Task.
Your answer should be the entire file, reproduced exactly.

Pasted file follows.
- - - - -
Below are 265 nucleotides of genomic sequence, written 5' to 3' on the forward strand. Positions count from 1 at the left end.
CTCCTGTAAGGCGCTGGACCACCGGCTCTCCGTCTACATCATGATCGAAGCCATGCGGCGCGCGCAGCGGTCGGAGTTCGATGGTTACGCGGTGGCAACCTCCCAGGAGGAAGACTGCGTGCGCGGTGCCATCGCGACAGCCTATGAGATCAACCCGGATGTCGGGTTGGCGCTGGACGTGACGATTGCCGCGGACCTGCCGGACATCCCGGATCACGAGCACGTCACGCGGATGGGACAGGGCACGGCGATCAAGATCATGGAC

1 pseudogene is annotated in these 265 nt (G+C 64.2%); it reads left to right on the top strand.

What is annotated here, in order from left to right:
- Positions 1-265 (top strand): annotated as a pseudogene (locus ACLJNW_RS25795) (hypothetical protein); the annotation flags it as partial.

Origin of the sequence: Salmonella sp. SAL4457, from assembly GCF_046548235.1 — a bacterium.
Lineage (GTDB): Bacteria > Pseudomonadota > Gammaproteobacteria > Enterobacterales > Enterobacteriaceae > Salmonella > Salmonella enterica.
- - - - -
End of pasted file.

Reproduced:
Below are 265 nucleotides of genomic sequence, written 5' to 3' on the forward strand. Positions count from 1 at the left end.
CTCCTGTAAGGCGCTGGACCACCGGCTCTCCGTCTACATCATGATCGAAGCCATGCGGCGCGCGCAGCGGTCGGAGTTCGATGGTTACGCGGTGGCAACCTCCCAGGAGGAAGACTGCGTGCGCGGTGCCATCGCGACAGCCTATGAGATCAACCCGGATGTCGGGTTGGCGCTGGACGTGACGATTGCCGCGGACCTGCCGGACATCCCGGATCACGAGCACGTCACGCGGATGGGACAGGGCACGGCGATCAAGATCATGGAC

1 pseudogene is annotated in these 265 nt (G+C 64.2%); it reads left to right on the top strand.

What is annotated here, in order from left to right:
- Positions 1-265 (top strand): annotated as a pseudogene (locus ACLJNW_RS25795) (hypothetical protein); the annotation flags it as partial.

Origin of the sequence: Salmonella sp. SAL4457, from assembly GCF_046548235.1 — a bacterium.
Lineage (GTDB): Bacteria > Pseudomonadota > Gammaproteobacteria > Enterobacterales > Enterobacteriaceae > Salmonella > Salmonella enterica.